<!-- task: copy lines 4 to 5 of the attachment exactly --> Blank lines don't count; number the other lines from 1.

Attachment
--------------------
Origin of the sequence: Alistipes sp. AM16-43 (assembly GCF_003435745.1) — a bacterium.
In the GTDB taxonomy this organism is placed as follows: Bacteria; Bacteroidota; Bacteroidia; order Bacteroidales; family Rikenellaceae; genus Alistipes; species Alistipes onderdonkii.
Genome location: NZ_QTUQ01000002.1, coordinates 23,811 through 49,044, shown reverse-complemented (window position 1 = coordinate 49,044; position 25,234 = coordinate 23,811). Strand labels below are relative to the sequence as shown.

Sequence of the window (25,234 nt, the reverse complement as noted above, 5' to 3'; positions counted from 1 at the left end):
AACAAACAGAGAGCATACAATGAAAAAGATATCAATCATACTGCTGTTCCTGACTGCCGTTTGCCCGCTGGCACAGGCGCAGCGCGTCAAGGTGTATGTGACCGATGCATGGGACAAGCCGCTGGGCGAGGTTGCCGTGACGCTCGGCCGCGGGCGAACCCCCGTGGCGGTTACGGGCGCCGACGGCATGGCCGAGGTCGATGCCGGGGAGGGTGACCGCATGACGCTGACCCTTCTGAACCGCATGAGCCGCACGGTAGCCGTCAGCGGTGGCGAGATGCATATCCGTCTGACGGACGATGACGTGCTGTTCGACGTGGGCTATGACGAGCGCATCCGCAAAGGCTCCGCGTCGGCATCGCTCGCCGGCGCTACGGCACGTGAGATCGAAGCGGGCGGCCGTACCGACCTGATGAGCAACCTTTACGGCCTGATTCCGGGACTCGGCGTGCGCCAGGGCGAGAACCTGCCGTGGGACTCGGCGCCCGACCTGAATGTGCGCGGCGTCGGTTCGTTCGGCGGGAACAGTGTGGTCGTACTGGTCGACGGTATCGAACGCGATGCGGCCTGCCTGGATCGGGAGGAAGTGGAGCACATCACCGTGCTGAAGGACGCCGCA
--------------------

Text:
Sequence of the window (25,234 nt, the reverse complement as noted above, 5' to 3'; positions counted from 1 at the left end):
AACAAACAGAGAGCATACAATGAAAAAGATATCAATCATACTGCTGTTCCTGACTGCCGTTTGCCCGCTGGCACAGGCGCAGCGCGTCAAGGTGTATGTGACCGATGCATGGGACAAGCCGCTGGGCGAGGTTGCCGTGACGCTCGGCCGCGGGCGAACCCCCGTGGCGGTTACGGGCGCCGACGGCATGGCCGAGGTCGATGCCGGGGAGGGTGACCGCATGACGCTGACCCTTCTGAACCGCATGAGCCGCACGGTAGCCGTCAGCGGTGGCGAGATGCATATCCGTCTGACGGACGATGACGTGCTGTTCGACGTGGGCTATGACGAGCGCATCCGCAAAGGCTCCGCGTCGGCATCGCTCGCCGGCGCTACGGCACGTGAGATCGAAGCGGGCGGCCGTACCGACCTGATGAGCAACCTTTACGGCCTGATTCCGGGACTCGGCGTGCGCCAGGGCGAGAACCTGCCGTGGGACTCGGCGCCCGACCTGAATGTGCGCGGCGTCGGTTCGTTCGGCGGGAACAGTGTGGTCGTACTGGTCGACGGTATCGAACGCGATGCGGCCTGCCTGGATCGGGAGGAAGTGGAGCACATCACCGTGCTGAAGGACGCCGCA